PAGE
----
• Unstructured Data:
    Unstructured data is data that is which is not organized in a pre-defined manner or does not have a pre-defined data model. There are no restrictions on the kind of data it can hold. It can hold pdf, jpg, JSON, videos and any other data types.

Azure Blob Storage:

Azure Blob storage is Microsoft’s object storage solution for the cloud. Blob storage is optimized for storing massive amounts of unstructured data. Unstructured data is data that does not adhere to a particular data model or definition, such as text or binary data.

https://docs.microsoft.com/en-us/azure/storage/blobs/storage-blobs-overview

Disk storage:

An Azure managed disk is a virtual hard disk (VHD). You can think of it as a physical disk in an on-premises server but, virtualized. Azure managed disks are stored as page blobs, which are a random IO storage object in Azure. When you select to use Azure managed disks with your workloads, Azure creates and manages the disk for you. The available types of disks are Ultra Solid State Drives (SSD) (Preview), Premium SSD, Standard SSD, and Standard Hard Disk Drives (HDD). Azure Disk storage provides disks for VMs, applications and other services.

https://docs.microsoft.com/en-us/azure/virtual-machines/windows/managed-disks-overview

Check this article to decide which storage to choose: https://docs.microsoft.com/en-us/azure/storage/common/storage-decide-blobs-files-disks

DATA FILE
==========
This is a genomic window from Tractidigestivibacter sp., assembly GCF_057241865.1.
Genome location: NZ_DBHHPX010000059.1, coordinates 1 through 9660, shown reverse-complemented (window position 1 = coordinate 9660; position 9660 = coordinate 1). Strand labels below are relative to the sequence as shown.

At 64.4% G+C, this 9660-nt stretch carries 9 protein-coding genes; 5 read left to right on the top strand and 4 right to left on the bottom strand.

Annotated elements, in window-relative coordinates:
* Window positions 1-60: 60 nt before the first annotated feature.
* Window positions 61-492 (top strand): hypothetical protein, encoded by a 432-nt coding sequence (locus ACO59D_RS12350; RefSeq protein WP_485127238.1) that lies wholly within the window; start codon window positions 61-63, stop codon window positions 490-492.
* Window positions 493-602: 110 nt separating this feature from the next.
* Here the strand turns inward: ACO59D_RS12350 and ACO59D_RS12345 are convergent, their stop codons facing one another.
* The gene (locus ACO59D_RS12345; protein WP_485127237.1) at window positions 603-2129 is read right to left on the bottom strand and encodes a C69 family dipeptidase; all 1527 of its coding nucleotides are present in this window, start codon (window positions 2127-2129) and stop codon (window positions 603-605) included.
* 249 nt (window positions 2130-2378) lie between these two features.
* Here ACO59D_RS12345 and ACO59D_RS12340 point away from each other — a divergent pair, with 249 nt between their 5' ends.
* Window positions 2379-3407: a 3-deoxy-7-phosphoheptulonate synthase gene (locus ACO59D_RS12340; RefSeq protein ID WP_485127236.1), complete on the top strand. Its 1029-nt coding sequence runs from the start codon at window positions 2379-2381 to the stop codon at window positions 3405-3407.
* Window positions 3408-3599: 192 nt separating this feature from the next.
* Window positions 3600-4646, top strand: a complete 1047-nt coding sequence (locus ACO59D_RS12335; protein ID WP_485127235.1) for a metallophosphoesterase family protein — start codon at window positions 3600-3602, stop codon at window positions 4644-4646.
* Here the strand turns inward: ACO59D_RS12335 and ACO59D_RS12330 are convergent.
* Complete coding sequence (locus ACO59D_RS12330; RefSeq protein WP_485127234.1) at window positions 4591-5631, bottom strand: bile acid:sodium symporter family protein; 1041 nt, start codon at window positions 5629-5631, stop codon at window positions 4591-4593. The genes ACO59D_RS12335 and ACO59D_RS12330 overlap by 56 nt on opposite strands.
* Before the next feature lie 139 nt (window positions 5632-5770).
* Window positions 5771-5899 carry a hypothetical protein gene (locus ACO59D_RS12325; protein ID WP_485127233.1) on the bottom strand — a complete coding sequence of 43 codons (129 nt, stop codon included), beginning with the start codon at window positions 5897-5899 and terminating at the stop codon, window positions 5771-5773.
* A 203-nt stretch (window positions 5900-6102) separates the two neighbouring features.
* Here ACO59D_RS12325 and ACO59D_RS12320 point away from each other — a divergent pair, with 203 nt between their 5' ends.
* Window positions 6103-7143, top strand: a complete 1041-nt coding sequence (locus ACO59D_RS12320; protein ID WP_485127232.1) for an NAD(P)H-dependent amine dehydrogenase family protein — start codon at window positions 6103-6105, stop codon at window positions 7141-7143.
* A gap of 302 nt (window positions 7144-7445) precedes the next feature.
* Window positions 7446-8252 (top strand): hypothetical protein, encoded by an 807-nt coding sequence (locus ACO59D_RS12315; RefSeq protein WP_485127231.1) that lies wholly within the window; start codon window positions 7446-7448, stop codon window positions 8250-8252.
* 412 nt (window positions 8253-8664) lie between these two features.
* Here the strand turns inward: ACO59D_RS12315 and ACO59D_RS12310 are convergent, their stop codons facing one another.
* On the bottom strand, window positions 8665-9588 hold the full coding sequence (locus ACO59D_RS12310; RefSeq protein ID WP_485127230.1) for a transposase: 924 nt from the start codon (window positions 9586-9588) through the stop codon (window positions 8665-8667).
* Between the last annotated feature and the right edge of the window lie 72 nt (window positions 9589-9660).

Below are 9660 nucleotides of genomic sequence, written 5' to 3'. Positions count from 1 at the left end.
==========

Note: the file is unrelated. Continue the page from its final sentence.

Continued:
Azure File Storage:

Azure Files offers fully managed file shares in the cloud that are accessible via the industry standard Server Message Block (SMB) protocol. Azure file shares can be mounted concurrently by cloud or on-premises deployments of Windows, Linux, and macOS. Additionally, Azure file shares can be cached on Windows Servers with Azure File Sync for fast access near where the data is being used. These file shares can be mounted in any windows, Linux or Mac-OS machines.

https://docs.microsoft.com/en-in/azure/storage/files/storage-files-introduction

Archive Storage:

Optimized for storing data that is rarely accessed and stored for at least 180 days with flexible latency requirements. Costs are low for storing data, but for retrieving, you will be charged again.

Different types of archiving storage given here: https://docs.microsoft.com/en-in/azure/storage/blobs/storage-blob-storage-tiers